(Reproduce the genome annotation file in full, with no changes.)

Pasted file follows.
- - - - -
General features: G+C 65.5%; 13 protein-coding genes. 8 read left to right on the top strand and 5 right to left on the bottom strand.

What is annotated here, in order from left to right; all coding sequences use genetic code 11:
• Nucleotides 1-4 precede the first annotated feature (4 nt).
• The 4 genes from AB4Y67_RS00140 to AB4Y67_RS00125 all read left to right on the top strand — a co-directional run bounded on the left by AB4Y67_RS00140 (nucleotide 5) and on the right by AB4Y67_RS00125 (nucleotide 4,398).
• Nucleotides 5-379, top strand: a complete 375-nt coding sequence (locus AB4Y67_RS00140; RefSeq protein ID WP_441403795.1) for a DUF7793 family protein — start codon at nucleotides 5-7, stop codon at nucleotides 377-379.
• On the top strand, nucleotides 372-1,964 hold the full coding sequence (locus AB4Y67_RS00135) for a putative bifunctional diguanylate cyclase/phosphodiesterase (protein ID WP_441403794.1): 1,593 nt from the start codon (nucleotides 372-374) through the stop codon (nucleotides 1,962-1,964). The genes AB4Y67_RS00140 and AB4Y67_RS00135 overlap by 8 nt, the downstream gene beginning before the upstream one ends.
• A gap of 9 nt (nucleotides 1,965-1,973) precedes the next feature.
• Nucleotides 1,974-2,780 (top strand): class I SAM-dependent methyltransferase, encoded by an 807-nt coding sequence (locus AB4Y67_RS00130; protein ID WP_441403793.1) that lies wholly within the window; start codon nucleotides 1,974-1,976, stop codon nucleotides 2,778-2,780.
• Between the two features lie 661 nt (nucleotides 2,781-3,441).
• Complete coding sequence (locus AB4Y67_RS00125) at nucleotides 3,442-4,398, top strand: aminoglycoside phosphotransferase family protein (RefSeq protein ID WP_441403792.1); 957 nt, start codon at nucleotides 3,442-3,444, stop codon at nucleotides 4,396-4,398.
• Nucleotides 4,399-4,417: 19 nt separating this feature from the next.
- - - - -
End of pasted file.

General features: G+C 65.5%; 13 protein-coding genes. 8 read left to right on the top strand and 5 right to left on the bottom strand.

What is annotated here, in order from left to right; all coding sequences use genetic code 11:
• Nucleotides 1-4 precede the first annotated feature (4 nt).
• The 4 genes from AB4Y67_RS00140 to AB4Y67_RS00125 all read left to right on the top strand — a co-directional run bounded on the left by AB4Y67_RS00140 (nucleotide 5) and on the right by AB4Y67_RS00125 (nucleotide 4,398).
• Nucleotides 5-379, top strand: a complete 375-nt coding sequence (locus AB4Y67_RS00140; RefSeq protein ID WP_441403795.1) for a DUF7793 family protein — start codon at nucleotides 5-7, stop codon at nucleotides 377-379.
• On the top strand, nucleotides 372-1,964 hold the full coding sequence (locus AB4Y67_RS00135) for a putative bifunctional diguanylate cyclase/phosphodiesterase (protein ID WP_441403794.1): 1,593 nt from the start codon (nucleotides 372-374) through the stop codon (nucleotides 1,962-1,964). The genes AB4Y67_RS00140 and AB4Y67_RS00135 overlap by 8 nt, the downstream gene beginning before the upstream one ends.
• A gap of 9 nt (nucleotides 1,965-1,973) precedes the next feature.
• Nucleotides 1,974-2,780 (top strand): class I SAM-dependent methyltransferase, encoded by an 807-nt coding sequence (locus AB4Y67_RS00130; protein ID WP_441403793.1) that lies wholly within the window; start codon nucleotides 1,974-1,976, stop codon nucleotides 2,778-2,780.
• Between the two features lie 661 nt (nucleotides 2,781-3,441).
• Complete coding sequence (locus AB4Y67_RS00125) at nucleotides 3,442-4,398, top strand: aminoglycoside phosphotransferase family protein (RefSeq protein ID WP_441403792.1); 957 nt, start codon at nucleotides 3,442-3,444, stop codon at nucleotides 4,396-4,398.
• Nucleotides 4,399-4,417: 19 nt separating this feature from the next.